Estimated impact for the NHS

Estimated impact for the NHS

Likely place in therapy

The choice of treatment for a person with COPD depends on drug efficacy, tolerability to treatment, possible adverse events and the suitability of different inhaler devices to the person. Inhaled long-acting bronchodilators have an important role to play in managing COPD.

Published trial data for the alternative maintenance treatments, LABAs and the established LAMA tiotropium, show they significantly reduce the risk of patient-orientated outcomes, such as COPD exacerbations[11]. Similar data from clinical outcome trials comparing glycopyrronium bromide (and the other recently marketed LAMA, aclidinium bromide) with active comparators are needed for local decision makers to be able to determine their place in therapy.

Glycopyrronium bromide is less expensive than tiotropium and aclidinium bromide, at £27.50 for 30 days treatment, compared with between £33.50 and £35.50 for tiotropium and £28.60 for aclidinium bromide. Glycopyrronium bromide and tiotropium are administered once daily, compared with twice daily for aclidinium bromide. Although the once-daily dose has demonstrated efficacy, the EMA highlighted a dose-finding study of glycopyrronium bromide that seemed to suggest that a twice-daily regimen could be more effective for this drug. The CHMP has requested a post-authorisation clinical study to further characterise the optimal dosing schedule[12].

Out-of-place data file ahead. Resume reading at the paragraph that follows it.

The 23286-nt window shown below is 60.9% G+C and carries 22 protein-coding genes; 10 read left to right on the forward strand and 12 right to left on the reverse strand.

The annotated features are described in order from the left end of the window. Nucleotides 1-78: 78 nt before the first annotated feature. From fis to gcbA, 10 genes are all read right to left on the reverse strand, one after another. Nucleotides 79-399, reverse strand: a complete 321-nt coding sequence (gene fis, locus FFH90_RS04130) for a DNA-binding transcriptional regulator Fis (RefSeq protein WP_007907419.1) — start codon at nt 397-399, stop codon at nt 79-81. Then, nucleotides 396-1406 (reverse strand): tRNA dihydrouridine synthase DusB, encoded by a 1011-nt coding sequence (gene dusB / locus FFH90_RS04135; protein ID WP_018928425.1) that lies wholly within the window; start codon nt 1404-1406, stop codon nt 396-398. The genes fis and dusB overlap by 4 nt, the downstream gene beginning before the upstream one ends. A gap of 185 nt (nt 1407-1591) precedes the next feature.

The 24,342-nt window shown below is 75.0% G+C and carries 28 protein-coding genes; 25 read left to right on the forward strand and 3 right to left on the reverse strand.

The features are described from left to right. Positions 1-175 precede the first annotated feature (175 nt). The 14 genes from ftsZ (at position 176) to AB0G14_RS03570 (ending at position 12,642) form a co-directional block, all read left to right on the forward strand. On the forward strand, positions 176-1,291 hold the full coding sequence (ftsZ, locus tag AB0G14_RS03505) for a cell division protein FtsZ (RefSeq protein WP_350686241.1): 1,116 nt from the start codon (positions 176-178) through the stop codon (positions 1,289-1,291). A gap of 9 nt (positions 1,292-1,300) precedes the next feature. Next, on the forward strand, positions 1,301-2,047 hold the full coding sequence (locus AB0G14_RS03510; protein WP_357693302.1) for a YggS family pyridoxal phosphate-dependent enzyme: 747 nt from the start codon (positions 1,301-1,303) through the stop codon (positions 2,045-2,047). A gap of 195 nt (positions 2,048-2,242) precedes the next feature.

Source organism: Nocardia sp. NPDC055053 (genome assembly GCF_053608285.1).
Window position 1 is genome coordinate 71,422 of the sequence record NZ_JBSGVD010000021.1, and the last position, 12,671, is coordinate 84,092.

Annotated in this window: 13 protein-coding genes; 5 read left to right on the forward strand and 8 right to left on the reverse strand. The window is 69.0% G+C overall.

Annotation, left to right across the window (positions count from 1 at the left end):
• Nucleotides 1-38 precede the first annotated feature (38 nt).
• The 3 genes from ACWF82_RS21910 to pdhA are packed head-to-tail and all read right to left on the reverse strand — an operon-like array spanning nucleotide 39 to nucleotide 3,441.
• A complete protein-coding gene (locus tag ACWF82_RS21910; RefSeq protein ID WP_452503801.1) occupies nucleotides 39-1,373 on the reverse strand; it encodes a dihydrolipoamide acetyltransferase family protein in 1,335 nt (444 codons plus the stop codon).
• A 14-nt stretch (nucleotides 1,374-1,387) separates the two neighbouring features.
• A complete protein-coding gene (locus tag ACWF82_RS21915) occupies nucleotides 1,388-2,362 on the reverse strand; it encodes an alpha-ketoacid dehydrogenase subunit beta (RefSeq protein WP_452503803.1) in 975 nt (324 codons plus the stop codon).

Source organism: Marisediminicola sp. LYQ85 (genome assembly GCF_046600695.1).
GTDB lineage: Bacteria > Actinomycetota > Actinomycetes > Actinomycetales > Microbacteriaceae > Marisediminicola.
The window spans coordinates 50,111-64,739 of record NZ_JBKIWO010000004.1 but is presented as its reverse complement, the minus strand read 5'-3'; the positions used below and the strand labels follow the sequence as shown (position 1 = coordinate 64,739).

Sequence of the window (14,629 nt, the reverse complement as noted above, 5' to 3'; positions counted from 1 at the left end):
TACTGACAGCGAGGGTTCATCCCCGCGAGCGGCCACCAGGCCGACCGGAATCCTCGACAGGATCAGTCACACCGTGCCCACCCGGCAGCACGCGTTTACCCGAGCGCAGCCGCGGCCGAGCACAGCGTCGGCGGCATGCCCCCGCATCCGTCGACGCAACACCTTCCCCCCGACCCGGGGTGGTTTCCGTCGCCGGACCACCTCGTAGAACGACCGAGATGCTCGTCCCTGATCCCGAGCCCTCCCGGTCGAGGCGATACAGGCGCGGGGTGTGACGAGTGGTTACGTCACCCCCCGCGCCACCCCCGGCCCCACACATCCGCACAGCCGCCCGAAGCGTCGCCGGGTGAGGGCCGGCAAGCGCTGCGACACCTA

Estimated usage

It is difficult to provide estimated usage based on the available data. However, during the financial year 2011–2012, over 4 million items of tiotropium were prescribed in primary care in England, at a cost of nearly £155 million.[13] The manufacturer estimates that glycopyrronium bromide will make up 1.3% of total LAMA usage in the UK in 2013, rising to 6.7% by 2017.

[11] Chong J, Karner C, Poole P (2012) Tiotropium versus long-acting beta-agonists for stable chronic obstructive pulmonary disease. Cochrane Database of Systematic Reviews issue 9: CD009157

[12] European Medicines Agency (2012) European public assessment report: Seebri Breezhaler

[13] NHS Business Services Authority: personal communication December 2012